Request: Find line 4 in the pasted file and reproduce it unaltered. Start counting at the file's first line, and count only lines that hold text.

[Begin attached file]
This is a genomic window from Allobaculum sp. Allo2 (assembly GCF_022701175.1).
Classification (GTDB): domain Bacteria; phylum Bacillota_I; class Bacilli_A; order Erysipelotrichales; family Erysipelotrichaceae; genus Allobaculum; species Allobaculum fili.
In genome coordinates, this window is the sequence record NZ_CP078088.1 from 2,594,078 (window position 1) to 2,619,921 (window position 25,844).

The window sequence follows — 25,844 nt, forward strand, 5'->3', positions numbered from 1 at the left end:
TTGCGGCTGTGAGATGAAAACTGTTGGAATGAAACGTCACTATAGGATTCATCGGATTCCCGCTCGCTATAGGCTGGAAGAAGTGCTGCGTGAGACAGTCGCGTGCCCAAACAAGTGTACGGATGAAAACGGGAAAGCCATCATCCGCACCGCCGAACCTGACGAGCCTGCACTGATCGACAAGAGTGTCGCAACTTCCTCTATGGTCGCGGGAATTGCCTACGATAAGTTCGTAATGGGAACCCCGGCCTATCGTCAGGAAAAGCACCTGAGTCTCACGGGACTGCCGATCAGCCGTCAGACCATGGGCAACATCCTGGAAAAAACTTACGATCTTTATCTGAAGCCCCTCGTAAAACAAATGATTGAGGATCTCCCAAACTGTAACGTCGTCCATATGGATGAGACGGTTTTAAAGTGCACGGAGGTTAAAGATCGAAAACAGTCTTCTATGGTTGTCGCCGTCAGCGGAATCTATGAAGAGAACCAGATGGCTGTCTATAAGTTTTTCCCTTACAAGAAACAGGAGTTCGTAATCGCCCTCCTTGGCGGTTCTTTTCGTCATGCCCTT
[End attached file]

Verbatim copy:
The window sequence follows — 25,844 nt, forward strand, 5'->3', positions numbered from 1 at the left end: